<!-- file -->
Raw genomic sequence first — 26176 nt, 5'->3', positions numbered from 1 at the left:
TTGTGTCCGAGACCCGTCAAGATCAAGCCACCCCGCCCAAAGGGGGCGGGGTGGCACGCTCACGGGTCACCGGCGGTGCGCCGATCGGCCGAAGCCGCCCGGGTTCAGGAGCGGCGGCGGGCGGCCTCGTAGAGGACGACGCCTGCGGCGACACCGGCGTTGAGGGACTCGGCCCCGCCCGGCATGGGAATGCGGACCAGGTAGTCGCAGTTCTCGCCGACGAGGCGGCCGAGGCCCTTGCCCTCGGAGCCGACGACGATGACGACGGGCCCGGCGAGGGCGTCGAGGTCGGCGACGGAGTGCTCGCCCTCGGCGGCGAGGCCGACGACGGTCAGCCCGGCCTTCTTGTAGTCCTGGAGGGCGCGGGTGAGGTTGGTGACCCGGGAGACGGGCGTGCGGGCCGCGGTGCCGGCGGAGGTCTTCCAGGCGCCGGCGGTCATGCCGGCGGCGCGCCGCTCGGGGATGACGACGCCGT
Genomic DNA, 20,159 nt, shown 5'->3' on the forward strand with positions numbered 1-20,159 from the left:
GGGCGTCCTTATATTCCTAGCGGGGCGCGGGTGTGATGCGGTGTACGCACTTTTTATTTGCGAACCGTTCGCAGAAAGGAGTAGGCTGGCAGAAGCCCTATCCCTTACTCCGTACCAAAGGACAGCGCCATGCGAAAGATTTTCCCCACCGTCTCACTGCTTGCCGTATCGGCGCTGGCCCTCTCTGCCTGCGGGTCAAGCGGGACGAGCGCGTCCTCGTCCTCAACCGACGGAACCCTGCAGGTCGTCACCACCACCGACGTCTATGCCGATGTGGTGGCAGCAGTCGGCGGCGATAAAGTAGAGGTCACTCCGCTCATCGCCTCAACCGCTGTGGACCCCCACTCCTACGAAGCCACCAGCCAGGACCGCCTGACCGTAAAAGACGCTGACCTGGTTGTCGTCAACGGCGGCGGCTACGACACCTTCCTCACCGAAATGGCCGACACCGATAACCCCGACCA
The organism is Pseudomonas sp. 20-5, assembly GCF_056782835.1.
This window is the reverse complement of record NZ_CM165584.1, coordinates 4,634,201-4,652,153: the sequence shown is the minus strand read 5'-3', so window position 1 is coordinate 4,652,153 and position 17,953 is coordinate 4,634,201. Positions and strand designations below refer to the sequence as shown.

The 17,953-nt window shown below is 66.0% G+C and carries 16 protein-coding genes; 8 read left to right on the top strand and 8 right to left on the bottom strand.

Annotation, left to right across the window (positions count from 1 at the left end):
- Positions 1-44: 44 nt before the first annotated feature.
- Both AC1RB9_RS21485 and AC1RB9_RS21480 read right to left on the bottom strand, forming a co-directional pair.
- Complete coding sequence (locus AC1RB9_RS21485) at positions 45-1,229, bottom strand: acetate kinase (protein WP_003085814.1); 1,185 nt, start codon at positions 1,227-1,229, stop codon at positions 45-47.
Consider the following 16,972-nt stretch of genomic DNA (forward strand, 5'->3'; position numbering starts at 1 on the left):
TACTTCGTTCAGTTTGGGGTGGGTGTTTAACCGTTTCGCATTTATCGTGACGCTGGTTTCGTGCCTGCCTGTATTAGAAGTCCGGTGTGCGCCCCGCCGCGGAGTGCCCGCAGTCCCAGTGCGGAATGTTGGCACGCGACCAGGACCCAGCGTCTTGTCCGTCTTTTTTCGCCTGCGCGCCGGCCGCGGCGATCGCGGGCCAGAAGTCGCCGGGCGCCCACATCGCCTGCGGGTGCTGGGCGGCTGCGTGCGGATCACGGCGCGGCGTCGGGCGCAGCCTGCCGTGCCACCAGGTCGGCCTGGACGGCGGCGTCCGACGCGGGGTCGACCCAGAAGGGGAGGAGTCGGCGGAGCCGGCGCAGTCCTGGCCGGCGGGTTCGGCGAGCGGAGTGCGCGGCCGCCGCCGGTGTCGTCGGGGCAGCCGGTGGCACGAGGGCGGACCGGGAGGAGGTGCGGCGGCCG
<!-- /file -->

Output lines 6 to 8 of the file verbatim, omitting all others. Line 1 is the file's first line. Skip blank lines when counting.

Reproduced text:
This window is the reverse complement of record NZ_CM165584.1, coordinates 4,634,201-4,652,153: the sequence shown is the minus strand read 5'-3', so window position 1 is coordinate 4,652,153 and position 17,953 is coordinate 4,634,201. Positions and strand designations below refer to the sequence as shown.

The 17,953-nt window shown below is 66.0% G+C and carries 16 protein-coding genes; 8 read left to right on the top strand and 8 right to left on the bottom strand.

Annotation, left to right across the window (positions count from 1 at the left end):